Isla Marshall was born on November 10, 2015. Although she appeared healthy, she had trouble gaining weight. During the three-week check-up, the Marshall family expressed concern about Isla’s jaundice. Shortly thereafter, the family went to the IWK Health Centre in Halifax, Nova Scotia to meet with a paediatrician and have bloodwork done. After all necessary testing, it was revealed that Isla had a rare liver disease called Biliary Atresia, which affects only 1 in 10,000 children in Canada. This rare disease affects the liver and bile ducts. Isla was immediately booked for a Kasai Procedure, a procedure that assisted with blocked ducts and prevents liver damage.
In May 2016, Isla was readmitted to the hospital because of a swollen belly, which caused her to have difficulty breathing and sleeping at night. The healthcare team advised that a transplant was in the very near future and it was clear that an assessment by the transplant team at The Hospital for Sick Children in Toronto was imminent. The Marshalls were being assisted by a social worker who had them apply to the David Foster Foundation and the Ronald MacDonald House Toronto for assistance. Both organizations worked to take away the burden and stress surrounding the daughter’s assessment. During the trip, Kate, Isla’s mom, was tested as a living donor in the hope she would be a match to save her daughter’s life.
The Marshalls’ received the call that they were waiting for; Kate was a match for Isla and the surgery was scheduled for June 30, 2016. The David Foster Foundation stepped in again to assist with the non-medical expenses associated with a child going through a transplant. Both Evan and Kate were on leave from work at the time and the financial stress was very real. Without the support they were provided, the family would have been unable to take the time they needed to be with their daughter.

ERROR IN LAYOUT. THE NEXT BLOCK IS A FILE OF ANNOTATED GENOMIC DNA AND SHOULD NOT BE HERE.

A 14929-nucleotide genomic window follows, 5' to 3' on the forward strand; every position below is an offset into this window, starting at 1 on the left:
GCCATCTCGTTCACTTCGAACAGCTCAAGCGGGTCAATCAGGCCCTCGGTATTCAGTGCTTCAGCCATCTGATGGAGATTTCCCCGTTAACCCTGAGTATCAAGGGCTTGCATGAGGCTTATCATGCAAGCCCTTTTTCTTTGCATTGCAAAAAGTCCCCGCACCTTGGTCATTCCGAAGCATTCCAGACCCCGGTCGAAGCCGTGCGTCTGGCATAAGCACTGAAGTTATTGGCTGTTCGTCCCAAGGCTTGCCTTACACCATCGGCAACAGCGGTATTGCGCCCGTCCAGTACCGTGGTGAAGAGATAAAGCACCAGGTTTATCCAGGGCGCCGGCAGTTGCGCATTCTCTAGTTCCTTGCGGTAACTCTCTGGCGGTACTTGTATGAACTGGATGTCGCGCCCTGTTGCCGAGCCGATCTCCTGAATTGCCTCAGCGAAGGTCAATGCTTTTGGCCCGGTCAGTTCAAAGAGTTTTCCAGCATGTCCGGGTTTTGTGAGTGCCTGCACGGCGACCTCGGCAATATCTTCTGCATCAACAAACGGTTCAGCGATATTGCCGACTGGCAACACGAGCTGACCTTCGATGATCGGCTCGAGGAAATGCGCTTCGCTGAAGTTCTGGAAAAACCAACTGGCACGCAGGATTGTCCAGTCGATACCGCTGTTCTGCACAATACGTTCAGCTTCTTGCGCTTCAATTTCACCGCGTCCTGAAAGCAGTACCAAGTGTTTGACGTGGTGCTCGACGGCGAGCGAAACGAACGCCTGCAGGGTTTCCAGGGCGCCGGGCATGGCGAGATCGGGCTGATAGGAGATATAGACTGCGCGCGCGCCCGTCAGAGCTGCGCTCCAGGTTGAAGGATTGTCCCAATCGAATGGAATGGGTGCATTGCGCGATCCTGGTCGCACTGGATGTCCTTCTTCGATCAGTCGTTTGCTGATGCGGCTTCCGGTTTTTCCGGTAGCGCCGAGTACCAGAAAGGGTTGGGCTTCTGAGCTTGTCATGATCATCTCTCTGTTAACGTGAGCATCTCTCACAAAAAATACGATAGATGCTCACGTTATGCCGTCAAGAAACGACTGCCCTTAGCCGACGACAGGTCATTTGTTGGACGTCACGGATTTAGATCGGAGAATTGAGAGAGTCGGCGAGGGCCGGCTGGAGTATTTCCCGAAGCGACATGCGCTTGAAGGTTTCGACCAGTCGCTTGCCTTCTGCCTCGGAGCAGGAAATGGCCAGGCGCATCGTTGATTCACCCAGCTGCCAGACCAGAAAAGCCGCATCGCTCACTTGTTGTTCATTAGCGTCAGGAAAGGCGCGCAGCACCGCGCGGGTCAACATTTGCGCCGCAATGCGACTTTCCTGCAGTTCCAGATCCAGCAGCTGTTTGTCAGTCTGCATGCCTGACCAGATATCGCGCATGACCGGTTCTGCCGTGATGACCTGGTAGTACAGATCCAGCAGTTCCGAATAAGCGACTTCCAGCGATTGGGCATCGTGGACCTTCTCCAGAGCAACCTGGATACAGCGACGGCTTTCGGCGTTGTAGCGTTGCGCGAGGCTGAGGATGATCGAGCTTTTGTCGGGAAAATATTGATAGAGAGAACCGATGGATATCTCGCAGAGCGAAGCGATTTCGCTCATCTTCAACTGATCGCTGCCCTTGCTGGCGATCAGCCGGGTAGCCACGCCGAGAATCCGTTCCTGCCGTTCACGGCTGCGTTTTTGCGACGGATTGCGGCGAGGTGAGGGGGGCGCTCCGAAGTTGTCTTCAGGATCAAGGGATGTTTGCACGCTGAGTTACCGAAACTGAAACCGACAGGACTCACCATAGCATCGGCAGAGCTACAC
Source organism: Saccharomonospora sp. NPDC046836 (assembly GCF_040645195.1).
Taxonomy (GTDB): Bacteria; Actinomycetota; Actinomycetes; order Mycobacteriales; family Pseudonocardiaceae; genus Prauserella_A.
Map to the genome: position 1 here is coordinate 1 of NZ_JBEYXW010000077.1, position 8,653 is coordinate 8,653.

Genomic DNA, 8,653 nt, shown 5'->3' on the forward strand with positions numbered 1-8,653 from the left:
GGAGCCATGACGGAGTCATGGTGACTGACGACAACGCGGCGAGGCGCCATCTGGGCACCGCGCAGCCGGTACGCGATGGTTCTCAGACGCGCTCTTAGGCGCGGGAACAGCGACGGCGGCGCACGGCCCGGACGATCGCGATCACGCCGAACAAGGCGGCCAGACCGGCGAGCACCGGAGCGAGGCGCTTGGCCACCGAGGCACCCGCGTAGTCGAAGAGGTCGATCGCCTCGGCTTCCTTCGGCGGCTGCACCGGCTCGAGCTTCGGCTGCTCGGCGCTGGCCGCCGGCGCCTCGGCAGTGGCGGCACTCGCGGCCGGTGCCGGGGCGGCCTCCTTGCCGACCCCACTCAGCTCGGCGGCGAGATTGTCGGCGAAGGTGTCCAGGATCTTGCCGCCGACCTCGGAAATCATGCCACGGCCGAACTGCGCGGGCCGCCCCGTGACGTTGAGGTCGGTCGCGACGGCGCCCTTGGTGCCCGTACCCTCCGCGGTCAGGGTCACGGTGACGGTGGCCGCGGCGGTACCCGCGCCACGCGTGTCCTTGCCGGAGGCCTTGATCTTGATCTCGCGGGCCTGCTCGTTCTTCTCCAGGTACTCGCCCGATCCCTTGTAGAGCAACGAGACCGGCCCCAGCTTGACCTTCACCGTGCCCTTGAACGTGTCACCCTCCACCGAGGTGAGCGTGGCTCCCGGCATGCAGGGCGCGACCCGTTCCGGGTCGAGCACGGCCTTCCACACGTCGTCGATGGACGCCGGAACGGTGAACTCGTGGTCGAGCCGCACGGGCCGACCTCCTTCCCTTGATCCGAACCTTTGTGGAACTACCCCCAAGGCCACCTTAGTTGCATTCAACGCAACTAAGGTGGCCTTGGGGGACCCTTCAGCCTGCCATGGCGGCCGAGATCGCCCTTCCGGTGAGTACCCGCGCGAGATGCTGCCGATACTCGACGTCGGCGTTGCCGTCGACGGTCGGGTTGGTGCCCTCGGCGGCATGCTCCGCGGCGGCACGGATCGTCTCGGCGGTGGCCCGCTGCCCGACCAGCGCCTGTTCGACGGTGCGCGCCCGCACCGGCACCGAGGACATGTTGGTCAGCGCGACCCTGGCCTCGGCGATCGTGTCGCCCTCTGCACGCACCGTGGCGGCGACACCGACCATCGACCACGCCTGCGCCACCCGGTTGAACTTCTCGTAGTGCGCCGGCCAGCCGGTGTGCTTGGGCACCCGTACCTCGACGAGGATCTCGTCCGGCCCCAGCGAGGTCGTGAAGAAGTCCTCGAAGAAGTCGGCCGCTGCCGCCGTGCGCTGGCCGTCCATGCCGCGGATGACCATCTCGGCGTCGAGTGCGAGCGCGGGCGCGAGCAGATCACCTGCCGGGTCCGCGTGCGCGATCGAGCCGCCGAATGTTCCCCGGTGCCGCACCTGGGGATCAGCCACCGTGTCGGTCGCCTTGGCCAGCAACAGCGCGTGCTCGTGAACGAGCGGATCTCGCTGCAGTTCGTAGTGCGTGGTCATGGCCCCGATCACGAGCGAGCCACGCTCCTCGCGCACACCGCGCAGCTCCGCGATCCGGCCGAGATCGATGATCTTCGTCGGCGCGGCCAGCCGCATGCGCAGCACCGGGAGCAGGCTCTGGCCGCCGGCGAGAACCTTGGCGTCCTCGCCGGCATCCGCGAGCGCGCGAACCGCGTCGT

The surgery was successful; however, the post-operative period was rough. Isla was on mechanical ventilation for several days. Slowly as the week went on, both Isla and Kate recovered. By August, Isla and Kate were doing well and had been cleared by the doctors to go back home to Nova Scotia. Kate’s scar is looked at as a badge of honour and each day she is thankful for the gift she was able to give her daughter.
Today, Evan says that “Isla is what we call a “threenager!”. She is thriving as a full blown 3 year old going on 13. She is full of personality, spunk, and attitude. She keeps us on our feet, laughing, and full of love. She loves the Trolls movie, dancing, singing, and swimming. She is not living in a bubble by any means and we intend to let her experience life to the fullest. We wouldn’t have it any other way!”
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